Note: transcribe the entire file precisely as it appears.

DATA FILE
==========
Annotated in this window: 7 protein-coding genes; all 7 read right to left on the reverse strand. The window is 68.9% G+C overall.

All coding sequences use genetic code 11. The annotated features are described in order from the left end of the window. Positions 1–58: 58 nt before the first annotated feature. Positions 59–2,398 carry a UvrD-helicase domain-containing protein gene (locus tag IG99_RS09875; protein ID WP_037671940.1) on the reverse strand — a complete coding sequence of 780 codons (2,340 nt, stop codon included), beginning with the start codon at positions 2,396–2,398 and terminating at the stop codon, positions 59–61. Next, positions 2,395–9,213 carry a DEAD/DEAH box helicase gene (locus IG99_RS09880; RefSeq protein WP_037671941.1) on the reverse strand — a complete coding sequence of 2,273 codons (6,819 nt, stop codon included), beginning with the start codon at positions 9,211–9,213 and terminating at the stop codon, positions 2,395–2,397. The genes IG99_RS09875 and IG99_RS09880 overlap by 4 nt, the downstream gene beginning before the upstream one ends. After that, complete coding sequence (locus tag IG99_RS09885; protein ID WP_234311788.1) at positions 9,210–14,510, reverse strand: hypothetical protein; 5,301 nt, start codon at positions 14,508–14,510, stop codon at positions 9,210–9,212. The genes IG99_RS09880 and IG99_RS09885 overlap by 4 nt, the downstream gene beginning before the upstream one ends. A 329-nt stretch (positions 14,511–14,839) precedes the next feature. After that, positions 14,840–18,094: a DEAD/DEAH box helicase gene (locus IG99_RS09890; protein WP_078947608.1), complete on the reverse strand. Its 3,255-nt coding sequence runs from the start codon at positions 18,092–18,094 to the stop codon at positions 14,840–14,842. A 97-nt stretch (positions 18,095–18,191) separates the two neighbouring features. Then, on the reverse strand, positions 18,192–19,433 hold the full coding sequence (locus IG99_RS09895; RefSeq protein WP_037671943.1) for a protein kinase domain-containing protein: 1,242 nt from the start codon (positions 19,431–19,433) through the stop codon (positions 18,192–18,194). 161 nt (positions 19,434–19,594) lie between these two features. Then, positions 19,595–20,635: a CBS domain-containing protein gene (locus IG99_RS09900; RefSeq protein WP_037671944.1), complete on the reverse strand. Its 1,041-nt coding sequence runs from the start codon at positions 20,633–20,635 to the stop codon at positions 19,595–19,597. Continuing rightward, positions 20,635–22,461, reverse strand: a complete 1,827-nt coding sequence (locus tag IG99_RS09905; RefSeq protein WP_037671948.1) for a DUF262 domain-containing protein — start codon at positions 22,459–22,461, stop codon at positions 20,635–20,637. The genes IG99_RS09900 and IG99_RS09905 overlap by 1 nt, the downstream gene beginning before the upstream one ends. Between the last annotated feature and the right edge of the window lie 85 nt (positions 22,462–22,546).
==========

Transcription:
Annotated in this window: 7 protein-coding genes; all 7 read right to left on the reverse strand. The window is 68.9% G+C overall.

All coding sequences use genetic code 11. The annotated features are described in order from the left end of the window. Positions 1–58: 58 nt before the first annotated feature. Positions 59–2,398 carry a UvrD-helicase domain-containing protein gene (locus tag IG99_RS09875; protein ID WP_037671940.1) on the reverse strand — a complete coding sequence of 780 codons (2,340 nt, stop codon included), beginning with the start codon at positions 2,396–2,398 and terminating at the stop codon, positions 59–61. Next, positions 2,395–9,213 carry a DEAD/DEAH box helicase gene (locus IG99_RS09880; RefSeq protein WP_037671941.1) on the reverse strand — a complete coding sequence of 2,273 codons (6,819 nt, stop codon included), beginning with the start codon at positions 9,211–9,213 and terminating at the stop codon, positions 2,395–2,397. The genes IG99_RS09875 and IG99_RS09880 overlap by 4 nt, the downstream gene beginning before the upstream one ends. After that, complete coding sequence (locus tag IG99_RS09885; protein ID WP_234311788.1) at positions 9,210–14,510, reverse strand: hypothetical protein; 5,301 nt, start codon at positions 14,508–14,510, stop codon at positions 9,210–9,212. The genes IG99_RS09880 and IG99_RS09885 overlap by 4 nt, the downstream gene beginning before the upstream one ends. A 329-nt stretch (positions 14,511–14,839) precedes the next feature. After that, positions 14,840–18,094: a DEAD/DEAH box helicase gene (locus IG99_RS09890; protein WP_078947608.1), complete on the reverse strand. Its 3,255-nt coding sequence runs from the start codon at positions 18,092–18,094 to the stop codon at positions 14,840–14,842. A 97-nt stretch (positions 18,095–18,191) separates the two neighbouring features. Then, on the reverse strand, positions 18,192–19,433 hold the full coding sequence (locus IG99_RS09895; RefSeq protein WP_037671943.1) for a protein kinase domain-containing protein: 1,242 nt from the start codon (positions 19,431–19,433) through the stop codon (positions 18,192–18,194). 161 nt (positions 19,434–19,594) lie between these two features. Then, positions 19,595–20,635: a CBS domain-containing protein gene (locus IG99_RS09900; RefSeq protein WP_037671944.1), complete on the reverse strand. Its 1,041-nt coding sequence runs from the start codon at positions 20,633–20,635 to the stop codon at positions 19,595–19,597. Continuing rightward, positions 20,635–22,461, reverse strand: a complete 1,827-nt coding sequence (locus tag IG99_RS09905; RefSeq protein WP_037671948.1) for a DUF262 domain-containing protein — start codon at positions 22,459–22,461, stop codon at positions 20,635–20,637. The genes IG99_RS09900 and IG99_RS09905 overlap by 1 nt, the downstream gene beginning before the upstream one ends. Between the last annotated feature and the right edge of the window lie 85 nt (positions 22,462–22,546).